For more on the campaign to get Edward Colston’s statue removed, see the Countering Colston website.

Stuff linked to this project...

Articles

A close up of Colston's face from his statue in Bristol's centre

Who owns Colston?

A silent clause When Edward Colston died in 1721 we can be fairly certain that before long his body had disintegrated into dust. To talk of Colston, therefore, is meaningless unless we recognise that our knowledge of that long dead figure will always be dependant upon how we read, interpret and […] Read More =>
Colston's statue in Bristol's center.

The Edward Colston ‘corrective’ plaque

Introduction Just over a year ago a project was launched to research, design and install a ‘corrective’ plaque on the statue of Edward Colston in Bristol City Centre. It was claimed by the originator of the idea, Bristol City Council’s Principal Historic Environment Officer, that the new version was […] Read More =>

Myths within myths…

In the light of recent moves to place a ‘corrective’ plaque on the statue of Edward Colston in the centre of Bristol and calls for it to be removed to a museum it seems the time is right to investigate the origins of this monument and the claim emblazoned on it that it was: Erected by citizens of […] Read More =>

Joshua Fitch and Colston’s Girls’ School

Introduction On 11th November 2017 Colston's Girls’ School (CGS) announced that they would not be changing the name of the school, despite its associations with Edward Colston, the Bristol merchant who both organised and profited from the transatlantic slave trade. Colston was a major investor, […] Read More =>

Edward Colston Research Paper #2

Introduction This research article is an examination of the Royal African Company (RAC) and the role of Edward Colston (b. 1636 d. 1721) within the organisation as both an investor and executive. It is unsurprising that this history has not been previously collated in this form as Colston still […] Read More =>

Edward Colston Research Paper #1

Introduction Edward Colston was an investor, official and eventually deputy governor of the Royal African Company (RAC) from 1680-92. Over this period the RAC purchased and transported tens of thousands of enslaved Africans across the Atlantic into a life of hard labour. This article aims to answer […] Read More =>

Publications

Front cover showing a stained glass window with St Wulfstan and Colston as depicted on his tomb

From Wulfstan to Colston

Tracing a thousand-year history, Mark Steeds and Roger Ball examine the involvement in slavery of Bristol’s merchants, from Anglo-Saxon times through the era of exploration and colonisation, to the transatlantic slave trade and the plantation system of the Americas. During this period, Bristol’s […] Read More =>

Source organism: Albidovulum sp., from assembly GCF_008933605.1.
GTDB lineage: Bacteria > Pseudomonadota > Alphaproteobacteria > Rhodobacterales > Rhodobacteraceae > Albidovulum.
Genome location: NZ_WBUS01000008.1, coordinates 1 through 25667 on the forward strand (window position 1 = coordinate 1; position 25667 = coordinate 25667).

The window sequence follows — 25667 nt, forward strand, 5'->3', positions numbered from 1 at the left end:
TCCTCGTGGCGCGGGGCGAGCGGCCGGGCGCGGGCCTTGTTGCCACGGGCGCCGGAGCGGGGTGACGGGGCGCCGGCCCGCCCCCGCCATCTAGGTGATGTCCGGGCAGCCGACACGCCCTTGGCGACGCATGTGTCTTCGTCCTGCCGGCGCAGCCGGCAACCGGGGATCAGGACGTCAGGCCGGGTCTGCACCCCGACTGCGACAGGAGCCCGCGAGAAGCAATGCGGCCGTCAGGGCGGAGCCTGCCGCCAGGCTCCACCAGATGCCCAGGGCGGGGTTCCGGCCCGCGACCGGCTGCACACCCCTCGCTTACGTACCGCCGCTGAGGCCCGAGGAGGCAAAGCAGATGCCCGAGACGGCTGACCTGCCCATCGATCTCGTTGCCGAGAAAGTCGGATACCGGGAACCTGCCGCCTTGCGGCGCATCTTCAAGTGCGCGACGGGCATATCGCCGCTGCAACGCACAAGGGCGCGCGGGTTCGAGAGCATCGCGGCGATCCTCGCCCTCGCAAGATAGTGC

Event Series

Slavery – The Hidden History

March 2007 was the 200th anniversary of the parliamentary abolition of the slave trade in the British Empire. The 'celebration' of the abolition was controversial for several reasons. As a school children we were taught that William Wilberforce was the 'conscience of the nation' reforming the worst […] Read More =>

Events

History Walk: Edward Colston

11.30am Redcliffe Caves, Phoenix Wharf, Redcliffe Way, Bristol BS1 6SR Walk ends at Bristol Cathedral at 1.30pm (approx.) After popular demand the Countering-Colston group are re-running their recent history walk. Starting with St Mary Redcliffe church, this walk takes in other historic Diocese of […] Read More =>

Book Reviews

Bury the Chains : The British struggle to Abolish Slavery

Bury the Chains

Thrilling account of the first grass-roots human rights campaign, which freed hundreds of thousands of slaves around the world. In 1787, twelve men gathered in a London printing shop to pursue a seemingly impossible goal: ending slavery in the largest empire on earth. Along the way, they would […] Read More =>

Blog

Colston slept with the fishes

In April 2019 The Saint-Just Mob subverted the statue of Edward Colston with the word DROWN. The following article first appeared on the BRHG Facebook page in the same month. Republishing it here seems apposite as he slept with the fishes for a few days at the bottom of the very docks where slave […] Read More =>

Kick over the statues….Colston is going…going…gone

Over the last few years in arguments over the commemoration, celebration and memorialisation of slaver-traders we have been told many times that the so-called 'traditions' of Bristol must be protected. That is code for not changing anything; names of buildings, schools and statues, which are all […] Read More =>

Colston Hall, the first domino goes down…

It's official, today the board of the Bristol Music Trust (BMT) have announced the Colston Hall will be changing its name. Congratulations to the Counter-Colston campaigners and their supporters for all the work they have done over the last few years to highlight this issue. We have been having a […] Read More =>
A close up of Colston's face from his statue in Bristol's centre

Renaming the Colston Hall: An opportunity to rediscover the hidden […]

The following statement by BRHG historians was published in the Bristol Post last week in response to Councillor Richard Eddy's article the week before entitled: Prominent Tory: Renaming Bristol's Colston Hall 'panders to tiny minority'. Almost a century ago in 1920 the Reverend H. J. Wilkins of […] Read More =>
A close up of Colston's face from his statue in Bristol's centre

The Slave Trader ‘Celebration Season’

The onset of autumn in Bristol sees several idiosyncratic ceremonies, rituals and traditions that remember the locally born slave trader Edward Colston. Whilst public display has in recent years retreated, commemoration and maintenance of a partial historical narrative focused only on philanthropic […] Read More =>
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